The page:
Regardless on what may ultimately happen in the second half, there isn’t too much to look forward to regarding China Sunergy’s current second quarter. Real time module ASP declines coupled with delays in inventory cost blending should cause margin pressure for the company. CSUN officially guided second quarter shipments to range between 120-130mw with gross margin between 7.5-8.5% on a consolidated basis. Also noted in the company's conference call, average selling prices for modules is also expected to range between 1.55-1.65/watt. However, given CSUN’s recent execution record relative to guidance, realistic estimates should be made at the lower end of the company’s guidance range. If Q2 metrics are within guidance parameters, then further upside would be possible.

China Sunergy Q2 2011 Earnings Estimate:

Revenues: $185.5m
Shipments: 115mw module @ 1.57/watt, 6mw cell @ .84/watt
Inventory Costs: 59 x 1.55 = $91.5m
Production Costs: 30 x 1.51 = $45.3m, 70 x 1.37 = $95.9m, 80 x 1.40 = $112m
Blended Unit Cost: $91.5m + $45.3m + $95.9m + $112m = $344.7m / 239 = 1.44/watt
Gross Profit: 115 x .13 = $15m - $1m off-spec cell dilution = $14m
Gross Margin: $14m / $185.5m = 7.6%
Operating Costs: $9.5m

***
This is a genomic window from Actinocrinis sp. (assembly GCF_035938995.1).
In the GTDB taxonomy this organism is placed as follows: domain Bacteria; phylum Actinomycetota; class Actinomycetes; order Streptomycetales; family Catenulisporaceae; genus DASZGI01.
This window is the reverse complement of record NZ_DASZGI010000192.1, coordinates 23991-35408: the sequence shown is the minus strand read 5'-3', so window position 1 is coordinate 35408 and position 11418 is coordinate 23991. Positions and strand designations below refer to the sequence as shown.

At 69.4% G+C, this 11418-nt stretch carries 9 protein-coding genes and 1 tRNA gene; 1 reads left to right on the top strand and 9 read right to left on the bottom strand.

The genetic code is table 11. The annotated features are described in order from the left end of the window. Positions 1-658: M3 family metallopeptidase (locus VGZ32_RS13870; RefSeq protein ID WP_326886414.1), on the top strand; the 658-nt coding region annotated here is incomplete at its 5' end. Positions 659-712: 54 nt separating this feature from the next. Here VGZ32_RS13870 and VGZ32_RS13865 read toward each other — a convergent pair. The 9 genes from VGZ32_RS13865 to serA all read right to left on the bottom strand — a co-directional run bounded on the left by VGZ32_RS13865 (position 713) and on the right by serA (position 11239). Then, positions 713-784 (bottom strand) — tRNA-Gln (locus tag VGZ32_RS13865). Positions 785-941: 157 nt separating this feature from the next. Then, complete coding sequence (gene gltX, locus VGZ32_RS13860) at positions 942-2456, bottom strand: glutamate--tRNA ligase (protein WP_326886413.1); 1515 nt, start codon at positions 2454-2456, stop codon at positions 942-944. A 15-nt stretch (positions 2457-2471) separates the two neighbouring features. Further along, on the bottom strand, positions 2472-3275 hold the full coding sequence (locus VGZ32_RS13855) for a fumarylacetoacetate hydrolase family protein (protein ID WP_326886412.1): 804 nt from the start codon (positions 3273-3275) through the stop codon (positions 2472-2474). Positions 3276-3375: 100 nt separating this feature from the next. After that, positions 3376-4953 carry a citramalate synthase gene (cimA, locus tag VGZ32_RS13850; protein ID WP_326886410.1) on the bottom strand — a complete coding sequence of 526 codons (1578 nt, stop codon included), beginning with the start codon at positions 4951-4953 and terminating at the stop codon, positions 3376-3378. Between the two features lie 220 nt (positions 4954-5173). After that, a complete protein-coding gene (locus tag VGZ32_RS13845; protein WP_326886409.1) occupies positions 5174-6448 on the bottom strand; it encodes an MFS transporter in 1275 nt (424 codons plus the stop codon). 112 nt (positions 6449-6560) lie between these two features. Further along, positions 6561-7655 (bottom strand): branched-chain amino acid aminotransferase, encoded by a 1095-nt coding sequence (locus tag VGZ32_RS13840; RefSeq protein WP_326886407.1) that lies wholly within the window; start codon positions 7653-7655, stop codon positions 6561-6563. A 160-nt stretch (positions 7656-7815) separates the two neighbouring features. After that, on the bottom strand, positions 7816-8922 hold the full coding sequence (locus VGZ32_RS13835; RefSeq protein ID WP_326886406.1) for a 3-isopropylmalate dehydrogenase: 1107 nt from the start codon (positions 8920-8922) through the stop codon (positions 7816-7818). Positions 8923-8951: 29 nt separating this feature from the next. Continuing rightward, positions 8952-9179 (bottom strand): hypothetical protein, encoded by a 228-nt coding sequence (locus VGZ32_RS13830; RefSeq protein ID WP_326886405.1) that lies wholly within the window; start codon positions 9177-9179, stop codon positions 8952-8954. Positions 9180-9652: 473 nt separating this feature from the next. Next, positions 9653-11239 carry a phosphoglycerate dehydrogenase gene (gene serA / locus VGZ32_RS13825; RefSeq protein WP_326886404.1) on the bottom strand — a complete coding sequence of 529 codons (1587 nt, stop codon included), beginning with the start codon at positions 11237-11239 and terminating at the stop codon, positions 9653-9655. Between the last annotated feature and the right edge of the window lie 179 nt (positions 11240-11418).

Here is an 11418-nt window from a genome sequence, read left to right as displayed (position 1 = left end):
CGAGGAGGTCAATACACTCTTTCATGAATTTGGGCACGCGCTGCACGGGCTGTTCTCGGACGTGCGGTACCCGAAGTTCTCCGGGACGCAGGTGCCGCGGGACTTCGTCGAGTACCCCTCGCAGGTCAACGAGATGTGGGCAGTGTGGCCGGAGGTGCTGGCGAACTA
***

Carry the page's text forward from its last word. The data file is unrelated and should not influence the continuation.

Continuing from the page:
Net Interest Expense: $2.5m
Tax: $.3m
Net Income: $1.7m
Diluted Share Count: 40.1m
EPS: 0.04

The estimates above only reflect the company’s operational earnings power and exclude non-operational items such as foreign exchange translations as well as other unannounced gains or losses. Assuming currency and hedging exposure did not materially change from the prior quarter, a slight gain in the euro vs. the U.S. dollar since the start of Q2 should result in a small net foreign exchange loss. However with almost five weeks of currency trading left in the quarter, it would be impossible to estimate China Sunergy’s net foreign exchange translations as of today’s date.

Disclosure: I am long TSL, YGE, JKS. No Position in CSUN, CSIQ, STP.

Source: China Sunergy's Q1 Earnings and 2011 Expansion Gambit